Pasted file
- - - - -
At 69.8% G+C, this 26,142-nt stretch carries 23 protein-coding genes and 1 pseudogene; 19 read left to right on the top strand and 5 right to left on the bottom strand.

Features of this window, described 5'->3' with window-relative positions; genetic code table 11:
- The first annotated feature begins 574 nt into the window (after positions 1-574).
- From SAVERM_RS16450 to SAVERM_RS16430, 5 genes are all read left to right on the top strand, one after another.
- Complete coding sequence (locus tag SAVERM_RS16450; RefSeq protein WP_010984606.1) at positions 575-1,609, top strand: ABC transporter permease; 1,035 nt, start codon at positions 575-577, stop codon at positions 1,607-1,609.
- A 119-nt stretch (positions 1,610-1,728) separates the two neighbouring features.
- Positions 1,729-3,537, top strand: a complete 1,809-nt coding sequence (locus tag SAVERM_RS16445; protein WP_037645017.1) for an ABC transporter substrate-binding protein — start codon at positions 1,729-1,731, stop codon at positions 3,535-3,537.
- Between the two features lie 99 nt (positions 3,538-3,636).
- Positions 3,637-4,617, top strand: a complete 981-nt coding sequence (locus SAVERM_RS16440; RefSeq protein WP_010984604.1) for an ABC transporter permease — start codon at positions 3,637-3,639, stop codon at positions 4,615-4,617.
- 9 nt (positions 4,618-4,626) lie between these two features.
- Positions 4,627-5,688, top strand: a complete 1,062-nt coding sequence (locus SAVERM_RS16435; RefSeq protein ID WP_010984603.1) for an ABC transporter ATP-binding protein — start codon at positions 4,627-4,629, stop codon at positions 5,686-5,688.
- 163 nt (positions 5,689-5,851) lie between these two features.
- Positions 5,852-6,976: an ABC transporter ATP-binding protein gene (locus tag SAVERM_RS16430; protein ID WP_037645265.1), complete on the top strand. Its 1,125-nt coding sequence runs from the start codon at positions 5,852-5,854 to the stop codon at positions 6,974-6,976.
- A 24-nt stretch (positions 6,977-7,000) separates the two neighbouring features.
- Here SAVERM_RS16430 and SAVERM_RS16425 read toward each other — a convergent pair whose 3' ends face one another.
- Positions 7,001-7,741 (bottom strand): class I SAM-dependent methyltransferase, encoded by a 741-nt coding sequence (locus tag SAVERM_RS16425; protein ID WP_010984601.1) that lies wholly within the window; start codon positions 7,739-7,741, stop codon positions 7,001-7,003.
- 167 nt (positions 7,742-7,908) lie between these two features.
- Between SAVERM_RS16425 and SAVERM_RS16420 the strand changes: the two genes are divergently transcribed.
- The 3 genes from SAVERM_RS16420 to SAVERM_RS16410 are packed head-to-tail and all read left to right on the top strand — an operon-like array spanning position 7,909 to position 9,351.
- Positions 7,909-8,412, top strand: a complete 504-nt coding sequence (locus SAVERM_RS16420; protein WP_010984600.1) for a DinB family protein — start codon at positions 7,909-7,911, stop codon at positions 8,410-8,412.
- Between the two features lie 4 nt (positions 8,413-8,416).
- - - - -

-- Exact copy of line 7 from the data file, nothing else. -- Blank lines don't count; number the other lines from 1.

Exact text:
- Positions 1,729-3,537, top strand: a complete 1,809-nt coding sequence (locus tag SAVERM_RS16445; protein WP_037645017.1) for an ABC transporter substrate-binding protein — start codon at positions 1,729-1,731, stop codon at positions 3,535-3,537.